I was a pretty traditional spiral-notebook note-taker in college. My one organizational innovation was to color-code them by subject and then keep using the same notebook semester after semester until it was full. Also, of course, I still have them all. Why? I have no idea.
These days, there some great digital options for note-taking. You can use these tips for your own organization or share them with your students (Bonus: your students can hold dear your lectures without clinging to old spiral notebooks years down the road!).
Evernote: A free, cloud-based note-taking program / app with a premium upgrade option ($9 per month / $45 per year) that gets you collaboration rights, video privileges, faster uploads, better support, and increased offline access to all notebooks. In addition to text, notes can include images, audio and video files, and Word and PDF files. There’s even a web interface with a bookmark clipping tool. In addition, your notes are searchable, tag-able, and easy to share with others on a wide variety of different devices and via Facebook and Twitter. This is a succinct summary of Evernote and a profile of its use in the elementary/secondary setting. In my mind, use in such settings is a plus since it suggests that the program must be fairly user-friendly. However, don’t let the elementary/secondary use lead you to think that Evernote lacks functionality or reach: December 2012 is expected to bring Evernote for Business, designed with enhanced sharing, security, and clear content ownership rules.
OneNote: A Microsoft product, with apps for the iPhone and iPad (you can use OneNote on an Android phone, but some users claim functionality is limited). Note that you won’t find OneNote on the Mac version of Office, but it is included on the Windows version; if you want to buy it as a stand-alone program the cost $79, although student / university discounts may bring that price down. The web app is free and the mobile app allows 500 notes for free. Your notes can contain typed or stylus-written text, images, audio, video, and Word or PDF files. OneNote will even index audio/video files, making searching within your notes much easier. OneNote will sync your notes among multiple devices, and will indicate the contributions of collaborators in your shared notebooks by adding their content in a new color.
This is a very detailed comparison of Evernote and OneNote.
Google Docs: A cloud-based solution with a price that can’t be beat (free, although extra storage can be purchased). Accessibility to all types of content in Google Docs may be limited on some mobile devices, however. Unlike the other note-taking set-ups in which you are essentially adding text or files to pages, Google Docs lets you begin with different document types: spreadsheets, drawings, presentations, and the traditional document. This can be very useful, depending on what kind of information you’re taking down. You can insert images, links, equations, drawings, and special characters (and video, in a Google Presentation). Simultaneous collaboration is easy, and you can download your Google Docs into Word/Excel/PowerPoint, OpenOffice, RTF, PDF, HTML or zip files for back-up.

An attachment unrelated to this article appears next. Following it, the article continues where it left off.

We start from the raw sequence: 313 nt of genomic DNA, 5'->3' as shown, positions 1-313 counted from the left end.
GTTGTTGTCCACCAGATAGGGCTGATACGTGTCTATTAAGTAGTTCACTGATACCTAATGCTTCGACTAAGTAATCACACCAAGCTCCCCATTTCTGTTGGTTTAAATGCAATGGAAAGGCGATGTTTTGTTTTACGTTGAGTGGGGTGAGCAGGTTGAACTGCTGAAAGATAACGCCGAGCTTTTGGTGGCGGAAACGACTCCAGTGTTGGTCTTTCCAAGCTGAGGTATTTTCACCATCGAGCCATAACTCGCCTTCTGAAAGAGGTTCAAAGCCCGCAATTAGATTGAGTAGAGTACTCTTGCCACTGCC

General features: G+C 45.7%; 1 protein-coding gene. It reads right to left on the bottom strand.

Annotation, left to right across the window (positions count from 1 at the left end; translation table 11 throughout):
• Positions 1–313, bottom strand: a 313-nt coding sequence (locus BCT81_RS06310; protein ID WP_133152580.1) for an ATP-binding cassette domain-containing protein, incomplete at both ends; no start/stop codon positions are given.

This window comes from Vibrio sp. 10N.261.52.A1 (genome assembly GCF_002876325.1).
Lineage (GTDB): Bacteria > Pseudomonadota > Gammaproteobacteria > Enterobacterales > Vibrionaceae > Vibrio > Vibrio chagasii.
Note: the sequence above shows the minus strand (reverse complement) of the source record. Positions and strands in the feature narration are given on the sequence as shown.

Simplenote: Another free, cloud-based option (although $20 per year will rid you of advertising). The goal here is simplicity: you type, your notes are tag-able, searchable, and shareable, and then you can share you notes by exporting them to email (or using a third-party program to get them in other formats). There are no bells and whistles, but what it does, it reportedly does very, very well.
CourseNotes: A student-focused note-taking product for Macs and iPads (each version costs $4). In addition to typed text notes, drawing, and the ability to import and annotate photos, CourseNotes also allows lecture recording, the creation of to-do lists with assignment due dates (and alarms!), and note-sharing with others via Facebook, email, or over a local network. CourseNotes will also wirelessly sync between Macs and iPads. (Although marketed for students, I actually see a lot of potential for instructors to turn this product on its head and make great use of some of its features.)
Penultimate: This $1 iPad-only app is designed for stylus users who want to able to hand-write notes on their iPad as if they were using a tablet (or even a piece of paper!). You’ll need a stylus, as there’s no keyboard option – but the program’s ability to capture detail combined with the variety of color, line-thickness, and paper background options (including importing / taking photos) means that you can produce clear and comprehensive renderings. And, for clumsy folks like me, there’s even a wrist-protection feature, so stray marks from your wrist are not accidentally recorded. Your notes can be exported to PDF and saved for back-up or emailed, and you can also share files via iTunes. However, there doesn’t seem to be a way for multiple users to actively collaborate simultaneously in one notebook.
From a device-specific standpoint, this is a thorough round-up of iPad note-taking options.
Are you a digital notes-taker? What are you using? Do you use a stylus? If so, do you have a favorite? If you’re on the stylus fence (and what a stylish fence it is! Sorry, I couldn’t resist!), this is a nice review of the many stylus options out there. If your students are taking digital notes, what products do you see your students using?